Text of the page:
Rep. Phil Gingrey’s attempts to explain Todd Akin’s rape remarks are leaving many Republicans beyond frustrated that a few in their party can’t help but insert rape into the already contentious abortion debate.
“This is actually pretty simple. If you’re about to talk about rape as anything other than a brutal and horrible crime, stop,” said Republican strategist Kevin Madden, who was a senior adviser in Mitt Romney’s campaign.
On Thursday, the Georgia Republican didn’t heed that advice, telling a local Chamber of Commerce breakfast that Akin was “partially right” when he said last year that a woman can stop herself from getting pregnant.
“We tell infertile couples all the time that are having trouble conceiving because of the woman not ovulating, ‘Just relax. Drink a glass of wine. And don’t be so tense and uptight because all that adrenaline can cause you not to ovulate,’” Gingrey said.
He also said that Akin’s definition of a “non-legitimate rape” could be “a scared-to-death 15-year-old that becomes impregnated by her boyfriend and then has to tell her parents.”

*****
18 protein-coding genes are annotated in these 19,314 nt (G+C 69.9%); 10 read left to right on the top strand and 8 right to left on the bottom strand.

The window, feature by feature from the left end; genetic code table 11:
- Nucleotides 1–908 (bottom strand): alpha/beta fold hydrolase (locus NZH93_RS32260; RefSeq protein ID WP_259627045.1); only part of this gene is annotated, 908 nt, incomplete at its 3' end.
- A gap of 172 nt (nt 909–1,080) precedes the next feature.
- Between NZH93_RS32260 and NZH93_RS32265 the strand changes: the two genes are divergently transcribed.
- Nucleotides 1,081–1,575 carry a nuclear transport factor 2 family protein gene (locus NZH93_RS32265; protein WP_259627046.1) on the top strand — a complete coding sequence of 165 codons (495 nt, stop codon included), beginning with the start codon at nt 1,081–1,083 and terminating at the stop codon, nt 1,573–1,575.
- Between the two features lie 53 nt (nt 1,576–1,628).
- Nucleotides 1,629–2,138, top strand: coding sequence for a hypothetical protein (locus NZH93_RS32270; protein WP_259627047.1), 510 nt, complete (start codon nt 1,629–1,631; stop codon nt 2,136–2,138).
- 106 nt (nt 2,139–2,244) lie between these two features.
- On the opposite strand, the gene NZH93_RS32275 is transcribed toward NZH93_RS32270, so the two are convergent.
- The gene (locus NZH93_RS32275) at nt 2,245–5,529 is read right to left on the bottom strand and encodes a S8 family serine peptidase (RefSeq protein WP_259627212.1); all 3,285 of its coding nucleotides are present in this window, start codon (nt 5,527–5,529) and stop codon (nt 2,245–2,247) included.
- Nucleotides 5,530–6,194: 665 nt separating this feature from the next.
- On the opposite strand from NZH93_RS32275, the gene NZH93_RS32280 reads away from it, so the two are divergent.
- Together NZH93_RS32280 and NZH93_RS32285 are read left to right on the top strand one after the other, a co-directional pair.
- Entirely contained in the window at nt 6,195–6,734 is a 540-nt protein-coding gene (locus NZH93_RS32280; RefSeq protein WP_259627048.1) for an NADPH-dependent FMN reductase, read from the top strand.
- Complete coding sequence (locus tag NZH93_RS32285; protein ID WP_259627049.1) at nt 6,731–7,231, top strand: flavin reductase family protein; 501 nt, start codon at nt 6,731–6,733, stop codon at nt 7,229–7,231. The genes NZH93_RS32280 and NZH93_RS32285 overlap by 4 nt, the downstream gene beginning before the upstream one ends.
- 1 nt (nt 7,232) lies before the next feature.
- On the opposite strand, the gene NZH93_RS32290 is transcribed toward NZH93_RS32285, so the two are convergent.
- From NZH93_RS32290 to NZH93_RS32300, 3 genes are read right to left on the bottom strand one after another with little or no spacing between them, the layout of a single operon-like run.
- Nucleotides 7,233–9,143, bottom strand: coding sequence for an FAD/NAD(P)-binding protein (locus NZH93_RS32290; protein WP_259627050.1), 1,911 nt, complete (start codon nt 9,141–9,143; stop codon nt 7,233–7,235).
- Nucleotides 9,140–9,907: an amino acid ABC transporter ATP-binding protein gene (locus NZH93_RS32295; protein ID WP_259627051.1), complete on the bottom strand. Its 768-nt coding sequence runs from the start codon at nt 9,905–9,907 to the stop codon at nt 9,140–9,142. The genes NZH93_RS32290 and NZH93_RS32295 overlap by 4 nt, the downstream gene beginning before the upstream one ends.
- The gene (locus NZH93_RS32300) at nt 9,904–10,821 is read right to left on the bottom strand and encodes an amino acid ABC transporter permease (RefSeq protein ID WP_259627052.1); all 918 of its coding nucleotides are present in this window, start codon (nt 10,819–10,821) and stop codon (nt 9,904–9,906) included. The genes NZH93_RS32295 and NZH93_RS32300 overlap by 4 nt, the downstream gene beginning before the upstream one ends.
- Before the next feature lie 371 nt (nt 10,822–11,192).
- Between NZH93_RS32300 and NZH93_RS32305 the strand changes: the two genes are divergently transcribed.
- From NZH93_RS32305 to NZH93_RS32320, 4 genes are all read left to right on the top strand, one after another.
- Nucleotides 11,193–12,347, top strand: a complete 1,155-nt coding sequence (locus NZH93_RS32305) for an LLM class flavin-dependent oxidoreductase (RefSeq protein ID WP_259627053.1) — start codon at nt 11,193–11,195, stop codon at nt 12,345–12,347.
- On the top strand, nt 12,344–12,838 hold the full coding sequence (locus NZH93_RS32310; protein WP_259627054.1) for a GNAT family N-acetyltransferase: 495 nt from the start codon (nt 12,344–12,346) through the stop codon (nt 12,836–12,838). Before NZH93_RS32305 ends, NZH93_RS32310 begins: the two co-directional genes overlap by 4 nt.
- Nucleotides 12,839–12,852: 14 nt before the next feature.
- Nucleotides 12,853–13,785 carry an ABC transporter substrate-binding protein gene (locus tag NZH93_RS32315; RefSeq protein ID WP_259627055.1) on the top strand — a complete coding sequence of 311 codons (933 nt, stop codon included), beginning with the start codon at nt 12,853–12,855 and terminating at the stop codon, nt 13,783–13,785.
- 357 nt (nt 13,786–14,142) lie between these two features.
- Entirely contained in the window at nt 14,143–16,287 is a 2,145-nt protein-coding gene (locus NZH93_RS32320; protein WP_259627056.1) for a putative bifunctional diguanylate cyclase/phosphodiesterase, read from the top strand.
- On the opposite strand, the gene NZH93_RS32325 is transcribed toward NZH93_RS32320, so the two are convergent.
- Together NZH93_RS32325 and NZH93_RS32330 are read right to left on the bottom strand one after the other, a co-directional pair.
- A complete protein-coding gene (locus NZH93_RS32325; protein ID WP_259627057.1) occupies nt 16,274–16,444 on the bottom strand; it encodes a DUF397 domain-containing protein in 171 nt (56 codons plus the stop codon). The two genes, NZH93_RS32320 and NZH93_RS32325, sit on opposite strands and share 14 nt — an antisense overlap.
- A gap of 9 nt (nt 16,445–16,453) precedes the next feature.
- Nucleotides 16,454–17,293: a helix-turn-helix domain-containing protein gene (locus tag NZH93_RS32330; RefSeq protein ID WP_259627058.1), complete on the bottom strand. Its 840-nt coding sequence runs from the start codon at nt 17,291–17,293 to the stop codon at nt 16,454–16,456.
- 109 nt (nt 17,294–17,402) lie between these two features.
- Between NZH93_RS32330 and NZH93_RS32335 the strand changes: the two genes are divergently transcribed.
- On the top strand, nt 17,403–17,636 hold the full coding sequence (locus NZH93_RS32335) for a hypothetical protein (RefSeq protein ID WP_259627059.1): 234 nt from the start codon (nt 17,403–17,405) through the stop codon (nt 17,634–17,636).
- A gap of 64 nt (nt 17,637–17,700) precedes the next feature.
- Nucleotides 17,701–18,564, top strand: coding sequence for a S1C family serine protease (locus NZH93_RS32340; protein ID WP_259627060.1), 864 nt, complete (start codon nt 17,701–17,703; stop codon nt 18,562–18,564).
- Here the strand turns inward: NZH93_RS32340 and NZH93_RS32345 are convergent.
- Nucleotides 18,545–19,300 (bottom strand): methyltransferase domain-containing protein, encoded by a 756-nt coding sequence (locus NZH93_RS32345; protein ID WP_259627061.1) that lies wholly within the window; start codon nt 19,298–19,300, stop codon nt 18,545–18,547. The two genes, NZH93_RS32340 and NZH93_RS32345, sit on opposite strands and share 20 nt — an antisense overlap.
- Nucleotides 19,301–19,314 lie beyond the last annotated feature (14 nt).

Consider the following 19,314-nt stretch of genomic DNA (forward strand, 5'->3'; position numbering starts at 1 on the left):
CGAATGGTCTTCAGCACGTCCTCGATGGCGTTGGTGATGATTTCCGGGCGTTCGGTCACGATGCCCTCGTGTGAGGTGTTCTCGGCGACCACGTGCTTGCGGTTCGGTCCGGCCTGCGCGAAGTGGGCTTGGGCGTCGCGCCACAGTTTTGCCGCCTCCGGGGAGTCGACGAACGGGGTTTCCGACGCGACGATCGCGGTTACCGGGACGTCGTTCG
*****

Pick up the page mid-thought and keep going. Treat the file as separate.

The comments were reported by the Marietta Daily Journal...[then] quickly circulated by Democrats, repudiated by medical groups, and had some Republicans smacking their heads in frustration.
And it may have added new urgency to a training program that’s already being launched by an anti-abortion group — the Susan B. Anthony list — to keep candidates and lawmakers from continually making the same kind of comments that may have helped ruin Republicans’ chances of winning the Senate...
...Susan B. Anthony List President Marjorie Dannenfelser said the lawmakers are falling for a trap set by proponents of abortion rights who want to focus the debate on extremes such as rape instead of other abortions.
“It’s a tactic to [force pro-life lawmakers to] talk about this rather than the 98 percent of abortions because they know that they lose it,” Dannenfelser said...
...Marina Ein, whose public relations firm does crisis communications, said the party needs some kind of “sensitivity training” for its candidates if it wants to do better in the next elections.
“It all boils down to whether or not the Republican Party thinks this is a problem,” she said. “If they want to make inroads with women, then they need to subject every one of their candidates to sensitivity training — not to mention reality training.”...
...Madden’s advice is simply to stop talking.
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